Ahman Green has agreed to a reduced contract with the Houston Texans. In the range of options that the Texans had between keeping Ahman at his present rate of pay and releasing him outright, this appeared to be a logical compromise, although not one that the Texans anticipated making with their mar Andrew Brandt
Ahman had been a wonderful player for us at the Packers. Acquired in a trade in 2000, he turned out to be a productive running back right away, taking over for Dorsey Levens. We went to him in 2001, his restricted free agent year, and extended him with a five-year deal with a 5M bonus. He actually played out that deal — a rarity in the NFL — despite many protestations by he and his agent about re-working it, especially when Clinton Portis hit the jackpot in Washington after extricating himself from Denver.
Ahman had a very close relationship with Mike Sherman — more on that later with the Texans — which made it difficult for me to argue against a monster contract for him. Sherman was our head coach and general manager and had a soft spot for Ahman. I personally liked Ahman a lot as well, but always pointed to the graveyard out there for contracts of running backs over the age of 28 or 29 — Eddie George, Jamal Anderson, Corey Dillon, etc. — that were emotional reactions by clubs to beloved players that came from their hearts and not their heads.
Ultimately, we never extended Ahman and in his final year of the contract he was injured for the majority of 2005 season. We settled on a one-year contract in 2006, using a contract twist involving 45-man active roster bonuses for every game active, protecting ourselves if he became injured again. This was the first instance where we had used these 45-man active roster bonuses as Ahman was coming off a major injury. They have since become a staple of Packer contracts.
Ahman stayed injury-free in 2006 and we negotiated late in the season and into the early 2007 offseason. We would have re-signed him but for a wildcard out there in free agency. Mike Sherman had been terminated as our head coach by new general manager Ted Thompson and landed as offensive coordinator in Houston with, apparently, some influence over personnel. Ahman was also visiting with Denver and Oakland, but we knew the only real suitor that mattered was Houston.
And what a suitor they were. After being wined and dined and taken to a Rockets game, Ahman spent the day with his former coach Mike Sherman and rekindled that relationship. That was all expected. What we did not expect was the aggressive level of contract they were offering, especially 8M in the first year for a 30 year-old running back! We had been at 5M for first-year money but with the Texans going to this level we reluctantly crossed the 7M threshold for the first year, but wanting 2M of it to be in the form of 45-man active roster bonuses. This was one of those offers where I didn’t know whether I wanted want him to take it or not, as I had a feeling this was going to be a deal we would be re-working — as the Texans are now doing — if he took it.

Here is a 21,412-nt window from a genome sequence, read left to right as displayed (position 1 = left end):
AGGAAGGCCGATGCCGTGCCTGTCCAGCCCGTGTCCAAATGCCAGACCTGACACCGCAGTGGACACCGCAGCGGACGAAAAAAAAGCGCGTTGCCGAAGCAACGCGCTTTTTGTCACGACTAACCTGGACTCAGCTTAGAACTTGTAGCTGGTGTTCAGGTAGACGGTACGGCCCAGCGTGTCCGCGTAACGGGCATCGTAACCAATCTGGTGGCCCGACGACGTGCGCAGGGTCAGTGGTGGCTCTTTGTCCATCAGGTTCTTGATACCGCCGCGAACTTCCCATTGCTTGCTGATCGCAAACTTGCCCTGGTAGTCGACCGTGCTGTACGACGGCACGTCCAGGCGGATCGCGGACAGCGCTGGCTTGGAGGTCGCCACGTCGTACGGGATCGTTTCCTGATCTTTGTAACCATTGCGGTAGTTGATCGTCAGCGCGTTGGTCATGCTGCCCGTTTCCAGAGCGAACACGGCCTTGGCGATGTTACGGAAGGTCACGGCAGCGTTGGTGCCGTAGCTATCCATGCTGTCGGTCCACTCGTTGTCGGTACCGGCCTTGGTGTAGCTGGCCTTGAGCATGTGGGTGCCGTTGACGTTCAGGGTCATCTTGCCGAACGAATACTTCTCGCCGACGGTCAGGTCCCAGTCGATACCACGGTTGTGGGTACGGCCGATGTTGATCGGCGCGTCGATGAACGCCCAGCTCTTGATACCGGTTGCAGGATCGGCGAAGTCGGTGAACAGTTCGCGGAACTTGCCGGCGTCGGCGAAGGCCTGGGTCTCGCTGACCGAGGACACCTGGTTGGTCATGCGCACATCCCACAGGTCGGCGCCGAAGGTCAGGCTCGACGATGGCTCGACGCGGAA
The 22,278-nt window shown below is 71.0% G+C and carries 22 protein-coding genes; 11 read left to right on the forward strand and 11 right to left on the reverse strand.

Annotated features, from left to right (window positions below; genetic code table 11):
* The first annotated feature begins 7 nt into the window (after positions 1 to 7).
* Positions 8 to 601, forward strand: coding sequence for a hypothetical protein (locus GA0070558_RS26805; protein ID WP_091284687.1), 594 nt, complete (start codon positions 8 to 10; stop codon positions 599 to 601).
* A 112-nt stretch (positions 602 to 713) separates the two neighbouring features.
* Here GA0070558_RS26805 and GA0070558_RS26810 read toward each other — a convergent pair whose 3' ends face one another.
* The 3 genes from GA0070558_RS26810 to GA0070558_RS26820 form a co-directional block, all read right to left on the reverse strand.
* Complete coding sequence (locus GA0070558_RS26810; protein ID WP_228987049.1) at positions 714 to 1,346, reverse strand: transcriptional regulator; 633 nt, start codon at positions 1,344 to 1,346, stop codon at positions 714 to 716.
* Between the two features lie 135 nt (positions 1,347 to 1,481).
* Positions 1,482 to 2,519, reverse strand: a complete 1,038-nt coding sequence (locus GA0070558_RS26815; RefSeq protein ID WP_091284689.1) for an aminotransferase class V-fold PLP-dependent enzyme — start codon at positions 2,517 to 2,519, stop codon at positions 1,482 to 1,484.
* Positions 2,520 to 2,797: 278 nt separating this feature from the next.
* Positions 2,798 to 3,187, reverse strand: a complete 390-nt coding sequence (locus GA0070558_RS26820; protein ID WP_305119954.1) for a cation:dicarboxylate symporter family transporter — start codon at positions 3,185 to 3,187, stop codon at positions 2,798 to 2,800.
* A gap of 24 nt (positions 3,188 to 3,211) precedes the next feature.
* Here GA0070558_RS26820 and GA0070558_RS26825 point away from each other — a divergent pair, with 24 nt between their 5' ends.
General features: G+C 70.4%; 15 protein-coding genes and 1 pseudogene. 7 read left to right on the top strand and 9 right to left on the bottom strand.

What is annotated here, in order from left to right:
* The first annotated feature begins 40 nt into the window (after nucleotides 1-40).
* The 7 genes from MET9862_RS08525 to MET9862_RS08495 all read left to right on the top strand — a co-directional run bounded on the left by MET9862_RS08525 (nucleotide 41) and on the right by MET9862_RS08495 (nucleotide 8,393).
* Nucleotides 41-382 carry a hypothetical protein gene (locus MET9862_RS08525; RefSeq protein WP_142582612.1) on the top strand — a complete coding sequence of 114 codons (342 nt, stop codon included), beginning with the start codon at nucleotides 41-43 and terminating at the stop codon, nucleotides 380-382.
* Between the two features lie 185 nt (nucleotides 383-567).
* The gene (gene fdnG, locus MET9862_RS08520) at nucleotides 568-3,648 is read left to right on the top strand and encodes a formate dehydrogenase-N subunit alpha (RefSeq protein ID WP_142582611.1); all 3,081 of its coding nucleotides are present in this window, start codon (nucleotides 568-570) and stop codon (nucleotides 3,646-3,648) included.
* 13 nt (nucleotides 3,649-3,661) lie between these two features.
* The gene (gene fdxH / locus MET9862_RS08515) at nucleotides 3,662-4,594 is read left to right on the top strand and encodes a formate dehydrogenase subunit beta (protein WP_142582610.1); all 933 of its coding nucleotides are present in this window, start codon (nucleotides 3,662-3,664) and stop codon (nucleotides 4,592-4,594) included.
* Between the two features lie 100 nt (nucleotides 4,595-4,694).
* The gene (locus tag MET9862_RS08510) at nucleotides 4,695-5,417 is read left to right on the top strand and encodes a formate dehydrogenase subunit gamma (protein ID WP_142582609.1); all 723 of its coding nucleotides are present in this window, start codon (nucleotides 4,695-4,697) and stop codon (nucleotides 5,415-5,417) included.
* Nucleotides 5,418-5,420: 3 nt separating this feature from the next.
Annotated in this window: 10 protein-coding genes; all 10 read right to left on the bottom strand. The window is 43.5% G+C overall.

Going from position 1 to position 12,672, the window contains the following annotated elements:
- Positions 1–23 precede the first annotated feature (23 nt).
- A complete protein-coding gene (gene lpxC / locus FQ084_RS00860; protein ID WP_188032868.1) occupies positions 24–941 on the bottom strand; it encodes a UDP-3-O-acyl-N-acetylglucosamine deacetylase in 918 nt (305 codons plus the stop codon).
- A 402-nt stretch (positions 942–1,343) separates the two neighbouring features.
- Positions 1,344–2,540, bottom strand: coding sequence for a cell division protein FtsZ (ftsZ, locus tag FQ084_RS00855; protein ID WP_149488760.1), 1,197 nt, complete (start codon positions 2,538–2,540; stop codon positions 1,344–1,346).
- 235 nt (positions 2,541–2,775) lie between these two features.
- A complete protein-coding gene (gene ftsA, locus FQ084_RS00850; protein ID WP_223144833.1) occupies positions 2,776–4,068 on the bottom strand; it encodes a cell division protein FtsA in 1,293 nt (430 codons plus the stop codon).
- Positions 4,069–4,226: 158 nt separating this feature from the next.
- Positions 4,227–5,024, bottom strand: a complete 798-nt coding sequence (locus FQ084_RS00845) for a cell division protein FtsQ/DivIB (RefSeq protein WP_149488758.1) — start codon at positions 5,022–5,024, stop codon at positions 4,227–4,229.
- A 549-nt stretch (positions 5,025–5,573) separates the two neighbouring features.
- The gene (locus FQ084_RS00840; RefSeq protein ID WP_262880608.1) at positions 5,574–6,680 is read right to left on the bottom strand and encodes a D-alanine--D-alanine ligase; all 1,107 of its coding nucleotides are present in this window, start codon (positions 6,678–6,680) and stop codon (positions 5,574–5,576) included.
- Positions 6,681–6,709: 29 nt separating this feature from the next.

I spent the entire time during my son’s 10th birthday party at — of course — Lambeau field on the phone with Ahman’s agent and Ahman trying to tell them that this was bigger than money, that Packer stars like Ahman have a lifetime pass wherever they go, that he would hold all the Packer records, that he would not like Houston, that he shouldn’t be fooled by all the recruiting, that Mike Sherman would not be there long, and so on. It was all for naught.
Ahman, although nearly 30, was smitten with the whole free agent recruiting thing — private plane, Rockets game, etc. — and the agent was smitten with the money. I asked him how many times he thought he might fly in that private plane after that day, but got no reply. We had lost him to Mike Sherman and the Texans.
I was communicating with Ted Thompson throughout the process while he was driving to a college workout. At that time of year, Ted was always on the road so I had to be able to control these free agent situations that came up fast and furiously, often with one of our players sitting in the offices of another team.
The rest did not go well for Ahman. He was injured for a large part of last season; Mike Sherman left after the season to take a head coaching position at Texas A&M, and now he is taking a pay cut from 3.8M to 1.8M. One other thing about this reduction: he can make back 3M if he is on the 45-man active roster bonus for 15 games. These are exactly the kind of bonuses that I tried once again to put in the proposed Packer contract that Houston agreed it would not! Now they are the basis for a salary reduction with an opportunity to make more based on health.
Last year Ahman gained 260 yards for his 8M, roughly $31,000 a yard. When we lost Ahman to Houston, I felt sick from an emotional standpoint (not only due to the fact that I missed my son’s 10th birthday party). He was one of the all-time great Packer players and should have retired a Packer. (We’ve heard this one throughout the summer, haven’t we?) However, I knew that this was not a deal we should have made financially.
We struggled for a while last season without Ahman until Ryan Grant came into his own with his stellar play, earning a stunning contract after limited experience. Ahman was missed as a presence in Green Bay, but in the end, it was the golden rule of business in the NFL: some of the best deals are the ones that are not made.
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